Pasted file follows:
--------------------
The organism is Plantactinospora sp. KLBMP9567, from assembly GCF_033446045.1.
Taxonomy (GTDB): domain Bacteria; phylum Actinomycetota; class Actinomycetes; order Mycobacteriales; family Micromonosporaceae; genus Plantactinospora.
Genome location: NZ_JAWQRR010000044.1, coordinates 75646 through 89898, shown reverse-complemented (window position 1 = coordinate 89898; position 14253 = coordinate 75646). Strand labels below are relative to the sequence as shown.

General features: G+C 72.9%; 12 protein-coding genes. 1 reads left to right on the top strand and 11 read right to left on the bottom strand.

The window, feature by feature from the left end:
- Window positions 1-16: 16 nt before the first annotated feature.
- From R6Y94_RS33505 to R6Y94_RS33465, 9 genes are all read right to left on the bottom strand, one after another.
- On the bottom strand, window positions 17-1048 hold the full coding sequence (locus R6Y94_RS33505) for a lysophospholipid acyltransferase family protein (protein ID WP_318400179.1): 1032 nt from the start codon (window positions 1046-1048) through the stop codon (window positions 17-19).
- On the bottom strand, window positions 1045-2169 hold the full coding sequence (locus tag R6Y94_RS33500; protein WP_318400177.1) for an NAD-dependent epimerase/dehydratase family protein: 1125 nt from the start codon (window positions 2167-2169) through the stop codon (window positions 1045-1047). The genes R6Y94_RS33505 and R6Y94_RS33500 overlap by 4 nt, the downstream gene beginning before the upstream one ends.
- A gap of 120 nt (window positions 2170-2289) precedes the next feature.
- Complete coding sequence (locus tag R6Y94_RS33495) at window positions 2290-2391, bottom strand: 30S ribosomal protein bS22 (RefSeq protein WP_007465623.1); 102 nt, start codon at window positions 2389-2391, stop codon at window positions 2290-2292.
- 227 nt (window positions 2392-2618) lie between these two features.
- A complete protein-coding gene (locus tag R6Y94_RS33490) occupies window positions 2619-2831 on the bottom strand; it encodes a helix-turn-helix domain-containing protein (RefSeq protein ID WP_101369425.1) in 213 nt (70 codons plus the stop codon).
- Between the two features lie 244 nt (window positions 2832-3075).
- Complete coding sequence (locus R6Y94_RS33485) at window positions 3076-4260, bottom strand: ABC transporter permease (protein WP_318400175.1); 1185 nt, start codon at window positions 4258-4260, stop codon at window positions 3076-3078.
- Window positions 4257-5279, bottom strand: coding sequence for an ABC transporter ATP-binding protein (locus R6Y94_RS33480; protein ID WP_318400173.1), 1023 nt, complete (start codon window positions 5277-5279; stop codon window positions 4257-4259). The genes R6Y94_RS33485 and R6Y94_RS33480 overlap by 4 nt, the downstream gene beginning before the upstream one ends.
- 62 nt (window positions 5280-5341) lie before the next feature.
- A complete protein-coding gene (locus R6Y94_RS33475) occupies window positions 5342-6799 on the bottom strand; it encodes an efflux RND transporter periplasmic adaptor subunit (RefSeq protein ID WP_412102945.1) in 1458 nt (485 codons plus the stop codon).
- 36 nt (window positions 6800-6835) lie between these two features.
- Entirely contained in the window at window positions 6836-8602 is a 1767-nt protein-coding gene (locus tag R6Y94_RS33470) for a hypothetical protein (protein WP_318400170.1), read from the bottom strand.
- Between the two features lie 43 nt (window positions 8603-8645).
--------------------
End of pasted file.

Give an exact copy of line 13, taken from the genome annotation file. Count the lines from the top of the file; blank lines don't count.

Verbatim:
- A complete protein-coding gene (locus tag R6Y94_RS33490) occupies window positions 2619-2831 on the bottom strand; it encodes a helix-turn-helix domain-containing protein (RefSeq protein ID WP_101369425.1) in 213 nt (70 codons plus the stop codon).